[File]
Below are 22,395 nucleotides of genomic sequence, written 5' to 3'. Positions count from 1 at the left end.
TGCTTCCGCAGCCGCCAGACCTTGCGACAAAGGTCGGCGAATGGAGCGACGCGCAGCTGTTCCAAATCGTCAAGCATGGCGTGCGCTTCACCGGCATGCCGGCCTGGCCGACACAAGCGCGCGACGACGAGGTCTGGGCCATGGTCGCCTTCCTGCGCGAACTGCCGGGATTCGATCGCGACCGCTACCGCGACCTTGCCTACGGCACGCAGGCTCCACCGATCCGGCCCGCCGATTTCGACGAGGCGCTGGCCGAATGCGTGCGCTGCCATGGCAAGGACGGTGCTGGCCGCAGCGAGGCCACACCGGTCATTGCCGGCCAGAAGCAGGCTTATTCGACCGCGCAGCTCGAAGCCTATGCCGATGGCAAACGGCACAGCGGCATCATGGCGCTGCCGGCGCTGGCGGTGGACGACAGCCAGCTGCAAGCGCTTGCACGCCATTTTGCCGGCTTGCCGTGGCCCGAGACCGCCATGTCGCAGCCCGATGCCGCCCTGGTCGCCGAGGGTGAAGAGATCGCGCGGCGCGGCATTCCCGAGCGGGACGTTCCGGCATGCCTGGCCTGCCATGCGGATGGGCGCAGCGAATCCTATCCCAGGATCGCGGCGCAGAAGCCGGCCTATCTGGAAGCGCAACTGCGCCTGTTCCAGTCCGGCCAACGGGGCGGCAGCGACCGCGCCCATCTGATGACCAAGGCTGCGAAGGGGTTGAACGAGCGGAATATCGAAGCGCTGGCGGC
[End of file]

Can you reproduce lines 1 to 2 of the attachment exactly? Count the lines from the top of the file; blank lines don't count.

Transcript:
Below are 22,395 nucleotides of genomic sequence, written 5' to 3'. Positions count from 1 at the left end.
TGCTTCCGCAGCCGCCAGACCTTGCGACAAAGGTCGGCGAATGGAGCGACGCGCAGCTGTTCCAAATCGTCAAGCATGGCGTGCGCTTCACCGGCATGCCGGCCTGGCCGACACAAGCGCGCGACGACGAGGTCTGGGCCATGGTCGCCTTCCTGCGCGAACTGCCGGGATTCGATCGCGACCGCTACCGCGACCTTGCCTACGGCACGCAGGCTCCACCGATCCGGCCCGCCGATTTCGACGAGGCGCTGGCCGAATGCGTGCGCTGCCATGGCAAGGACGGTGCTGGCCGCAGCGAGGCCACACCGGTCATTGCCGGCCAGAAGCAGGCTTATTCGACCGCGCAGCTCGAAGCCTATGCCGATGGCAAACGGCACAGCGGCATCATGGCGCTGCCGGCGCTGGCGGTGGACGACAGCCAGCTGCAAGCGCTTGCACGCCATTTTGCCGGCTTGCCGTGGCCCGAGACCGCCATGTCGCAGCCCGATGCCGCCCTGGTCGCCGAGGGTGAAGAGATCGCGCGGCGCGGCATTCCCGAGCGGGACGTTCCGGCATGCCTGGCCTGCCATGCGGATGGGCGCAGCGAATCCTATCCCAGGATCGCGGCGCAGAAGCCGGCCTATCTGGAAGCGCAACTGCGCCTGTTCCAGTCCGGCCAACGGGGCGGCAGCGACCGCGCCCATCTGATGACCAAGGCTGCGAAGGGGTTGAACGAGCGGAATATCGAAGCGCTGGCGGC